Don't take water for granted. Water accounts for around 60 percent of your body's total weight. Your body relies on water to keep your vital organs functioning properly; water transports essential nutrients to your cells and keeps the membranes in your nose and throat moist. Dehydration occurs when you don't drink enough water for your body to perform at optimal levels, resulting in lethargy and fatigue. The best ways to drink water are to drink it straight up and frequently, especially during exercise.
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The amount of water needed depends on several factors, such as your level of physical activity and whether you're pregnant or breastfeeding or have lost fluids due to fever, vomiting and diarrhea. If you live in a hot or humid climate or at an altitude of more than 8,200 ft., you may also need more water. However, most doctors recommend that you drink between 8 to 9 cups of water a day. Another way to see if you're getting enough water is to examine your urine output; if you produce at least 6.3 cups of urine a day that's either colorless or slightly yellow and very rarely get thirsty, you're probably getting enough water.
Drink It Plain
Flavored vitamin water gives the taste of your water a boost and increases the amount of essential nutrients you get, but it also may contain extra sugar and calories. If you eat a wide variety of nutritious foods, you don't need vitamin water to supplement your diet. Plain water is your best bet if you're watching your waistline -- and it's cheaper, too. But if you want to give a little zest to your water, add a slice or lemon or lime or a tiny spritz of fruit juice.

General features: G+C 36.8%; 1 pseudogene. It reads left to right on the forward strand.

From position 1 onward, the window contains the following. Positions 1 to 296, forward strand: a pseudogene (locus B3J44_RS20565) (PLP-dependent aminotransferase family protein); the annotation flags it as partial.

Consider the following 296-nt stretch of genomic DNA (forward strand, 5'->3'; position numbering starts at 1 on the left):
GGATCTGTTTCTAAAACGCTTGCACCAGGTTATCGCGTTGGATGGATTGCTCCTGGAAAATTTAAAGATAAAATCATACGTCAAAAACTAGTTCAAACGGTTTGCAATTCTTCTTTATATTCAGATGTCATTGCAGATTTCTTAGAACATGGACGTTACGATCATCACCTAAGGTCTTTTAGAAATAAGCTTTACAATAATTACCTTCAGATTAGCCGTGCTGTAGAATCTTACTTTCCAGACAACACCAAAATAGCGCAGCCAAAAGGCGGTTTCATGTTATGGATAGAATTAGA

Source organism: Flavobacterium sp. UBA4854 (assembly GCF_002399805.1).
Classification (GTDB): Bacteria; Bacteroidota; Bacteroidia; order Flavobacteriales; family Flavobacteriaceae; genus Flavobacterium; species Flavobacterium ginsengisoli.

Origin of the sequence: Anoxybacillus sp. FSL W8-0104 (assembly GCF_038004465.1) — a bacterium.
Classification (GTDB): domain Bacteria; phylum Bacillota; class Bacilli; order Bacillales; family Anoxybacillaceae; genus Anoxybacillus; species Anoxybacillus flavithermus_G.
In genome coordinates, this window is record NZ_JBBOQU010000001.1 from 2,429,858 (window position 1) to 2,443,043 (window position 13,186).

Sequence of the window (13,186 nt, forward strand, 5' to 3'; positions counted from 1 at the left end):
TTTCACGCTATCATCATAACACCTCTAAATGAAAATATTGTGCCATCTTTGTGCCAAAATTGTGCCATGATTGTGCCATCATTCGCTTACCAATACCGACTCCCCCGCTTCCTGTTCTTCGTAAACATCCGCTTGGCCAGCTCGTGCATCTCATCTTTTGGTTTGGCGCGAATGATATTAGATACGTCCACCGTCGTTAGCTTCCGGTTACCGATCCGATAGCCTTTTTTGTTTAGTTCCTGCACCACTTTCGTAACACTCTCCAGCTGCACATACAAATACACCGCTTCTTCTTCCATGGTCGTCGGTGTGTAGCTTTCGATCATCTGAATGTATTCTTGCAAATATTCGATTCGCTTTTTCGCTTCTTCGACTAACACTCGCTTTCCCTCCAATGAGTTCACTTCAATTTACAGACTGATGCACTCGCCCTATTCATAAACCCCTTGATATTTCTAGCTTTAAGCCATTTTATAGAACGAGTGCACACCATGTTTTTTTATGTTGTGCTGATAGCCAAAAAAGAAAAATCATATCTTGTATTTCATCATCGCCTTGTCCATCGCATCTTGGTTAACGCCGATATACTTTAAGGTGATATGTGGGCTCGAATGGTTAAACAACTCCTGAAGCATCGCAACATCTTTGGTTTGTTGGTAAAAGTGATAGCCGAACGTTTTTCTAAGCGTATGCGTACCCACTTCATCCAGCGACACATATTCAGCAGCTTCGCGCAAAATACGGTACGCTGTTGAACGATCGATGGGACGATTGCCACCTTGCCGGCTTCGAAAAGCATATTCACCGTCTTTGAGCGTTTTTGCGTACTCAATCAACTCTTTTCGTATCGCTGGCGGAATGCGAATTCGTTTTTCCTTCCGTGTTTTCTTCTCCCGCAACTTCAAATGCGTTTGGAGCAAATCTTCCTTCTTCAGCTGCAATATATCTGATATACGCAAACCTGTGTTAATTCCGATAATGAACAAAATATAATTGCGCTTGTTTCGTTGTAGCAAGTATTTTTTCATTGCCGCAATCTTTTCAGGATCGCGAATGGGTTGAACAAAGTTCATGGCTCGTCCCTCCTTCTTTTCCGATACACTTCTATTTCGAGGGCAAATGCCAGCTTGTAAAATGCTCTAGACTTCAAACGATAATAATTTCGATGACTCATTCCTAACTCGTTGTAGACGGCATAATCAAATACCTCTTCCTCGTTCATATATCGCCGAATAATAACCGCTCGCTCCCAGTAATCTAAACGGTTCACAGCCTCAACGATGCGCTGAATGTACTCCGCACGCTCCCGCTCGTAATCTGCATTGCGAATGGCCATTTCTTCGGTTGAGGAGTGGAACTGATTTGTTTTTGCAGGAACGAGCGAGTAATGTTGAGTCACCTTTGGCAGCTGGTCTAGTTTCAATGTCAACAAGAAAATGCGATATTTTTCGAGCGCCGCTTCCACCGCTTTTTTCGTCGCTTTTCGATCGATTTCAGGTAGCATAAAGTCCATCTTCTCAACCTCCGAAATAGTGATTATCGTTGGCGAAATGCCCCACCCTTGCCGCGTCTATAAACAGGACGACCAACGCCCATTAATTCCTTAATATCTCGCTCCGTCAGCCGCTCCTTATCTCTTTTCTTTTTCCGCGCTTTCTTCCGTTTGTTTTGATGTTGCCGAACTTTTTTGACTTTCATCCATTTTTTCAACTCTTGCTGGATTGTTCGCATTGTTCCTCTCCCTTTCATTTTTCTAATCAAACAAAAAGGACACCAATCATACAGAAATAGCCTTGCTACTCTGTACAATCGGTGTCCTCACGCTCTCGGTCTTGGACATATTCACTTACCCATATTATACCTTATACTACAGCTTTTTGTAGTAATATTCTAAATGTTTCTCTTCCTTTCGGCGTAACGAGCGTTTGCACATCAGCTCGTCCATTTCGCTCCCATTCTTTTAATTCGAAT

Drink It "On Tap"
The U.S. Food and Drug Administration is the regulatory agency that monitors bottled water, while the Environmental Protection Agency monitors the quality of the water that comes from your taps. Your water utility company must provide an annual report to you indicating the source of your water, as well as any contaminants it may contain. Unless you simply prefer the taste of bottled water, tap water is a less expensive way to stay hydrated.
Drink It When You Sweat
If you exercise regularly or engage in a favorite sport, keeping hydrated while you're active is essential to replenishing the fluids you lose while you sweat. Dehydration leads to fatigue and problems with coordination. Don't wait until you're dying of thirst to reach for your water bottle. ACE advises drinking 17 to 20 ounces of water two hours before you exercise; 7 to 10 ounces every 10 to 20 minutes while you're working out; and another 16 to 24 ounces for every pound of body weight you lose during the course of exercise.